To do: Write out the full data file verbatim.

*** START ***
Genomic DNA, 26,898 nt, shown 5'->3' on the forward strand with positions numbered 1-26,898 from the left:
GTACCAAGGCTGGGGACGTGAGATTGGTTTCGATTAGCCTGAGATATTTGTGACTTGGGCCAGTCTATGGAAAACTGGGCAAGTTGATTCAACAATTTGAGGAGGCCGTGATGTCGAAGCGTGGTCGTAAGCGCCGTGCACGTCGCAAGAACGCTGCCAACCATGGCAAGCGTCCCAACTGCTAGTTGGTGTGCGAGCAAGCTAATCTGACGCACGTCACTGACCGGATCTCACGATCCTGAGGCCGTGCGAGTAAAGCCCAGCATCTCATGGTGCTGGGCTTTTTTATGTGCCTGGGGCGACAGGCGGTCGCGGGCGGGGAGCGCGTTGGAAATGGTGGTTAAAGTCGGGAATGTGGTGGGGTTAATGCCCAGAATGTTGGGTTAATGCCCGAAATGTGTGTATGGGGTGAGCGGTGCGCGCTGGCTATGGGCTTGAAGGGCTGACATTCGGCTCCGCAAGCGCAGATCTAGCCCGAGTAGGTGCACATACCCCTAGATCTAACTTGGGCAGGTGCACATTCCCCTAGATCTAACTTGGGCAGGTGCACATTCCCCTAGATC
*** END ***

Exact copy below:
Genomic DNA, 26,898 nt, shown 5'->3' on the forward strand with positions numbered 1-26,898 from the left:
GTACCAAGGCTGGGGACGTGAGATTGGTTTCGATTAGCCTGAGATATTTGTGACTTGGGCCAGTCTATGGAAAACTGGGCAAGTTGATTCAACAATTTGAGGAGGCCGTGATGTCGAAGCGTGGTCGTAAGCGCCGTGCACGTCGCAAGAACGCTGCCAACCATGGCAAGCGTCCCAACTGCTAGTTGGTGTGCGAGCAAGCTAATCTGACGCACGTCACTGACCGGATCTCACGATCCTGAGGCCGTGCGAGTAAAGCCCAGCATCTCATGGTGCTGGGCTTTTTTATGTGCCTGGGGCGACAGGCGGTCGCGGGCGGGGAGCGCGTTGGAAATGGTGGTTAAAGTCGGGAATGTGGTGGGGTTAATGCCCAGAATGTTGGGTTAATGCCCGAAATGTGTGTATGGGGTGAGCGGTGCGCGCTGGCTATGGGCTTGAAGGGCTGACATTCGGCTCCGCAAGCGCAGATCTAGCCCGAGTAGGTGCACATACCCCTAGATCTAACTTGGGCAGGTGCACATTCCCCTAGATCTAACTTGGGCAGGTGCACATTCCCCTAGATC